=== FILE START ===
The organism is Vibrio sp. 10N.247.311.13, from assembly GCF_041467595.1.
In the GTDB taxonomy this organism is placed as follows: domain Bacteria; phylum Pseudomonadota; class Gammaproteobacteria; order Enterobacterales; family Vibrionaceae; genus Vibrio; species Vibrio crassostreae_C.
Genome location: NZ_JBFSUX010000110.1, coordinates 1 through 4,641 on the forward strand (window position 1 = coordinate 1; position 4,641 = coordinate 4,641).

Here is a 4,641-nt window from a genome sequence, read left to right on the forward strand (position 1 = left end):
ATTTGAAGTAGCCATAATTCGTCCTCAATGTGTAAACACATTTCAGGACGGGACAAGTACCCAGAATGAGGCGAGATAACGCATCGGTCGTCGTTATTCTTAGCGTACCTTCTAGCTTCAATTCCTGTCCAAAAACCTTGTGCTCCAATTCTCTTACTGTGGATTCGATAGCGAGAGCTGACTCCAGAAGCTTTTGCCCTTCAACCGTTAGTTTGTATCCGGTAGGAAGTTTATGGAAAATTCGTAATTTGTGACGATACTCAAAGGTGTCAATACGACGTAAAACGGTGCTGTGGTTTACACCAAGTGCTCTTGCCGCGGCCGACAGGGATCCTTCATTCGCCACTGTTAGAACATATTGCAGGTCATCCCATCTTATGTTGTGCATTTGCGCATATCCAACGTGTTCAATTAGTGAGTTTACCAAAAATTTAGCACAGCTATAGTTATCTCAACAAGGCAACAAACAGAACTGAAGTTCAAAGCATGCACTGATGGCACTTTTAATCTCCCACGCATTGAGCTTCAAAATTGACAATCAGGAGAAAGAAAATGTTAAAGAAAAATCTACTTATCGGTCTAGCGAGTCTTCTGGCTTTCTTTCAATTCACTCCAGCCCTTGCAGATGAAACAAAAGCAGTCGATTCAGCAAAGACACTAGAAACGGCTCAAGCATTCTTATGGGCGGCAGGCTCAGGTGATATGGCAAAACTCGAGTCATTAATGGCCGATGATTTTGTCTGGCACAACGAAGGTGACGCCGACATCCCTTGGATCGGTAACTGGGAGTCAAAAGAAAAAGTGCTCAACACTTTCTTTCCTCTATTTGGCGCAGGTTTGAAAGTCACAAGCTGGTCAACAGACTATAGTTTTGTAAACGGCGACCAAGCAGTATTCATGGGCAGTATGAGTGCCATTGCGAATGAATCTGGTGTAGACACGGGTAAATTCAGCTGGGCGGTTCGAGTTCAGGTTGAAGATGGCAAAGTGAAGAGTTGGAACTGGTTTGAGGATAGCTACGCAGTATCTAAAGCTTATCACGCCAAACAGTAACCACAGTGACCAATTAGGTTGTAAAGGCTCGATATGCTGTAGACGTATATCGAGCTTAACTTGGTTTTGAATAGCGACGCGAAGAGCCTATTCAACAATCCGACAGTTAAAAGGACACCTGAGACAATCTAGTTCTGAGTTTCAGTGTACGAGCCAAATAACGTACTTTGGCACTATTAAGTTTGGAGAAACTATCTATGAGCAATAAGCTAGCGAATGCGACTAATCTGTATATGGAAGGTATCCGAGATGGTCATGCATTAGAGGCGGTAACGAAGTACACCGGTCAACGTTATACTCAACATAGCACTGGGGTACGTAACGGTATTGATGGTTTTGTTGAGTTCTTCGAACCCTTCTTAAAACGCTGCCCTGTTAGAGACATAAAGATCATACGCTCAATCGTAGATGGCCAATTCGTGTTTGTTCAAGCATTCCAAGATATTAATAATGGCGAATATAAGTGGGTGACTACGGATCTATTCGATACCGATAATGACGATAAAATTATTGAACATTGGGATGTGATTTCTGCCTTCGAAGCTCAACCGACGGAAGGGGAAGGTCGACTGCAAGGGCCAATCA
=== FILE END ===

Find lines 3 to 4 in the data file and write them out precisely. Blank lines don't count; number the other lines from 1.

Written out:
Genome location: NZ_JBFSUX010000110.1, coordinates 1 through 4,641 on the forward strand (window position 1 = coordinate 1; position 4,641 = coordinate 4,641).

Here is a 4,641-nt window from a genome sequence, read left to right on the forward strand (position 1 = left end):